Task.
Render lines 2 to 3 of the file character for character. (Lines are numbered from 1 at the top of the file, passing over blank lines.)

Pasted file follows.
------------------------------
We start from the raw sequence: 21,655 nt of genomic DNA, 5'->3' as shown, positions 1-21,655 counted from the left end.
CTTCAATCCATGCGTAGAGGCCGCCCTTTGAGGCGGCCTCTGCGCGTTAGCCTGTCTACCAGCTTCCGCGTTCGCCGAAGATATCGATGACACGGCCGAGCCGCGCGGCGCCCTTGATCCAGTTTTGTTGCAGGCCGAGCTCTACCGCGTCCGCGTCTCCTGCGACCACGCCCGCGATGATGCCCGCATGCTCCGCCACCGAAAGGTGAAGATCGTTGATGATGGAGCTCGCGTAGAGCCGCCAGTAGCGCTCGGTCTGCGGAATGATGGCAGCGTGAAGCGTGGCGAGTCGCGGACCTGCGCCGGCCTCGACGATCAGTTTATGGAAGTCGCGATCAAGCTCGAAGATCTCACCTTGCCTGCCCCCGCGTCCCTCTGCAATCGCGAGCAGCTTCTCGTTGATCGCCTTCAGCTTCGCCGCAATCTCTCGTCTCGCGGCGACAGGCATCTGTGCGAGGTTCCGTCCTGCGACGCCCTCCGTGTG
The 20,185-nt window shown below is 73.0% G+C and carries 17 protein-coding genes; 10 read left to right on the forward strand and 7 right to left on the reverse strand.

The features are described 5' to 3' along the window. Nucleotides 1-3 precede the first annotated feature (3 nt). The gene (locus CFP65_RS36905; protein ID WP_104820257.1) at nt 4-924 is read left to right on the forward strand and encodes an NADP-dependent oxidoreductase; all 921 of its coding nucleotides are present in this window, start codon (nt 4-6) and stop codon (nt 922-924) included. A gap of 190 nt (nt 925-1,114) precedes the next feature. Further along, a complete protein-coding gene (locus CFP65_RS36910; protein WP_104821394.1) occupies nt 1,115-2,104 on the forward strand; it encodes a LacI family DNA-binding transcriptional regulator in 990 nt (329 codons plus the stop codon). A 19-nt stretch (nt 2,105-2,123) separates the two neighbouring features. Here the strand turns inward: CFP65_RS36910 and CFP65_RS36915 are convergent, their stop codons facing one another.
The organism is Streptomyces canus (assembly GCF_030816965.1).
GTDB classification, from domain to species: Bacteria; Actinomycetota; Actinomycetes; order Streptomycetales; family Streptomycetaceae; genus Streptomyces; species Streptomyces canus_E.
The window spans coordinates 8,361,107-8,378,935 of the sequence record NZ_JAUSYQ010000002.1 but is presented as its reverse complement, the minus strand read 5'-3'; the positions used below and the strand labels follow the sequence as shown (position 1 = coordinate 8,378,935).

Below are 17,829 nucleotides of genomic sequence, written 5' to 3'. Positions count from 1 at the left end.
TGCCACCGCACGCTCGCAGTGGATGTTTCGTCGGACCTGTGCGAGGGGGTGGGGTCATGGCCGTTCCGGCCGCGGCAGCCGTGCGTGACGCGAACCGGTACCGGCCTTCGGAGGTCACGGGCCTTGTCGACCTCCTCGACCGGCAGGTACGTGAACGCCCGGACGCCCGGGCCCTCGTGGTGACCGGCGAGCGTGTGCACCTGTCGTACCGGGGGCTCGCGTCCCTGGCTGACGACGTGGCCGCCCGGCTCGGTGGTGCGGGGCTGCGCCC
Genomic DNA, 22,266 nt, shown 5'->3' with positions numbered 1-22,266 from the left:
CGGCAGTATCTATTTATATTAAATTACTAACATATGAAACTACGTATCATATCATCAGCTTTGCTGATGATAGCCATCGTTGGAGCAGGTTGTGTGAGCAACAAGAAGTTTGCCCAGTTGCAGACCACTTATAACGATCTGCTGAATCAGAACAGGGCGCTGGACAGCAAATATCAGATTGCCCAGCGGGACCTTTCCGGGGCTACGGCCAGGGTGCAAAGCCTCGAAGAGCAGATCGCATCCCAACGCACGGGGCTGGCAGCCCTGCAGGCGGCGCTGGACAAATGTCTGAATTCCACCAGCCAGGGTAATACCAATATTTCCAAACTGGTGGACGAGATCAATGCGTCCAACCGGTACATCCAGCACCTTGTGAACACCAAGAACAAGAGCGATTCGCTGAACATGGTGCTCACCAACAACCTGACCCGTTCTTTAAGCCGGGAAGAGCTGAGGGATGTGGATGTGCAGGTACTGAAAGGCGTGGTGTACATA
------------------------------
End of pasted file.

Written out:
CTTCAATCCATGCGTAGAGGCCGCCCTTTGAGGCGGCCTCTGCGCGTTAGCCTGTCTACCAGCTTCCGCGTTCGCCGAAGATATCGATGACACGGCCGAGCCGCGCGGCGCCCTTGATCCAGTTTTGTTGCAGGCCGAGCTCTACCGCGTCCGCGTCTCCTGCGACCACGCCCGCGATGATGCCCGCATGCTCCGCCACCGAAAGGTGAAGATCGTTGATGATGGAGCTCGCGTAGAGCCGCCAGTAGCGCTCGGTCTGCGGAATGATGGCAGCGTGAAGCGTGGCGAGTCGCGGACCTGCGCCGGCCTCGACGATCAGTTTATGGAAGTCGCGATCAAGCTCGAAGATCTCACCTTGCCTGCCCCCGCGTCCCTCTGCAATCGCGAGCAGCTTCTCGTTGATCGCCTTCAGCTTCGCCGCAATCTCTCGTCTCGCGGCGACAGGCATCTGTGCGAGGTTCCGTCCTGCGACGCCCTCCGTGTG
The 20,185-nt window shown below is 73.0% G+C and carries 17 protein-coding genes; 10 read left to right on the forward strand and 7 right to left on the reverse strand.